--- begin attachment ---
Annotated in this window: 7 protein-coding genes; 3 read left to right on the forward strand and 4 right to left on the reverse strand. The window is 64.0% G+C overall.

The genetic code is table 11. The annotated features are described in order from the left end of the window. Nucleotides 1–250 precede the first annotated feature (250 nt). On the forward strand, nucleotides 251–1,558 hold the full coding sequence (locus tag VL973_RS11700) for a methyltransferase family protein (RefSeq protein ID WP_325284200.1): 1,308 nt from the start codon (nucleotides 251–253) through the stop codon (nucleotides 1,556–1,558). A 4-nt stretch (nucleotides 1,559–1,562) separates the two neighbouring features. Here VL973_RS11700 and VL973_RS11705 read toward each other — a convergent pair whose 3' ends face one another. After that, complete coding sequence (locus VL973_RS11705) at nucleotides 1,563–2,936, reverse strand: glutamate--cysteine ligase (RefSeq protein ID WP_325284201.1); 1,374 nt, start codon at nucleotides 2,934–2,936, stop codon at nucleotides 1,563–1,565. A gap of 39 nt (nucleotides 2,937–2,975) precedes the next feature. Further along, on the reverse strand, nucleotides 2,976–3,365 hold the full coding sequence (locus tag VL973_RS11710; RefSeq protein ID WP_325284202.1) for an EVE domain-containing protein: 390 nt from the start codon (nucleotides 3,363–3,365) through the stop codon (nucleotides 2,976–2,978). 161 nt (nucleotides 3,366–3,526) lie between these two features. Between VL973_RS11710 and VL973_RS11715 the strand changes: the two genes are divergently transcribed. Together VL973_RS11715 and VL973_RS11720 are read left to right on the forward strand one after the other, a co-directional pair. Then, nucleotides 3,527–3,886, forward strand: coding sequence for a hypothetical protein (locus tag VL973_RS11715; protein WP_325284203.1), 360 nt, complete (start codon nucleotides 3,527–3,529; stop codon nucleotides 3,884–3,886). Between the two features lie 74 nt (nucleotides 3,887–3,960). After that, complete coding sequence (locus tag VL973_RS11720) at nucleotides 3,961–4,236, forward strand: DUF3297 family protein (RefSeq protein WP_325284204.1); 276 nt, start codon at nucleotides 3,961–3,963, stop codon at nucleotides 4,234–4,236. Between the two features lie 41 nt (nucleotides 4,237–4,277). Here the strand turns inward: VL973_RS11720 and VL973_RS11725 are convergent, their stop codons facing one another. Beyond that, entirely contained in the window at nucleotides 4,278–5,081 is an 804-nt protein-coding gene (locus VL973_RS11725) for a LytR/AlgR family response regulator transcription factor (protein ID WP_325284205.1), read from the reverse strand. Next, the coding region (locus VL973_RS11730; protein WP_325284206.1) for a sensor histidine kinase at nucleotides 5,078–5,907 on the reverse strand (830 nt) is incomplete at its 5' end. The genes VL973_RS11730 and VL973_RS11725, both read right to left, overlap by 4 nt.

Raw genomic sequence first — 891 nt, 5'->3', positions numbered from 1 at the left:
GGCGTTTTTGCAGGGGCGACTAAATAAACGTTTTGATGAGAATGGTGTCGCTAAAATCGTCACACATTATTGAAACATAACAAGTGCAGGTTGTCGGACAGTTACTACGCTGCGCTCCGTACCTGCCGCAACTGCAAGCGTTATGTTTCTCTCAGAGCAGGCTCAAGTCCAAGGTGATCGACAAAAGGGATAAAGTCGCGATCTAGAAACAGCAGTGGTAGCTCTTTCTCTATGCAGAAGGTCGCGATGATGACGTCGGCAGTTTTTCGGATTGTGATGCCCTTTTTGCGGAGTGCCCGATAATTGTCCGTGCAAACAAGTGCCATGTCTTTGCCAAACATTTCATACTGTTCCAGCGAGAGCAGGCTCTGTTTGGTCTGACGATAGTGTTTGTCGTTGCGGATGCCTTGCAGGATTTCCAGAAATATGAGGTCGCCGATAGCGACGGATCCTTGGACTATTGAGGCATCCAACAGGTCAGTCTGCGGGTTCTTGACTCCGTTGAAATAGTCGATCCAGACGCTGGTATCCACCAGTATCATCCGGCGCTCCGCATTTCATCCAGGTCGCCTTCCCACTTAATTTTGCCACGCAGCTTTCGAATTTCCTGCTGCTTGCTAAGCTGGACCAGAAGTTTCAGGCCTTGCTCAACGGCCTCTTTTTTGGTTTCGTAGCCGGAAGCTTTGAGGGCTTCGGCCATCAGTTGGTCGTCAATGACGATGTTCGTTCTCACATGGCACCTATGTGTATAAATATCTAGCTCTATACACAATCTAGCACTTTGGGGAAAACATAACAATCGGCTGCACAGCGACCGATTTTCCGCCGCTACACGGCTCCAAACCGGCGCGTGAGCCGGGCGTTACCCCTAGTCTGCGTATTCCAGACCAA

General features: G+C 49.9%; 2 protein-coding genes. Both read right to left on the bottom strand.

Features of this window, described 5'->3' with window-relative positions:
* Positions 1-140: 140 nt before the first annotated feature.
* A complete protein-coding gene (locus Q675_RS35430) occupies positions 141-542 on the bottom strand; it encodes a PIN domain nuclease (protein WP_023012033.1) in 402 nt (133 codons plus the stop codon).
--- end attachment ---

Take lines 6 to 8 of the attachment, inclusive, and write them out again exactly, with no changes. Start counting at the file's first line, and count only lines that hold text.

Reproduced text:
Features of this window, described 5'->3' with window-relative positions:
* Positions 1-140: 140 nt before the first annotated feature.
* A complete protein-coding gene (locus Q675_RS35430) occupies positions 141-542 on the bottom strand; it encodes a PIN domain nuclease (protein WP_023012033.1) in 402 nt (133 codons plus the stop codon).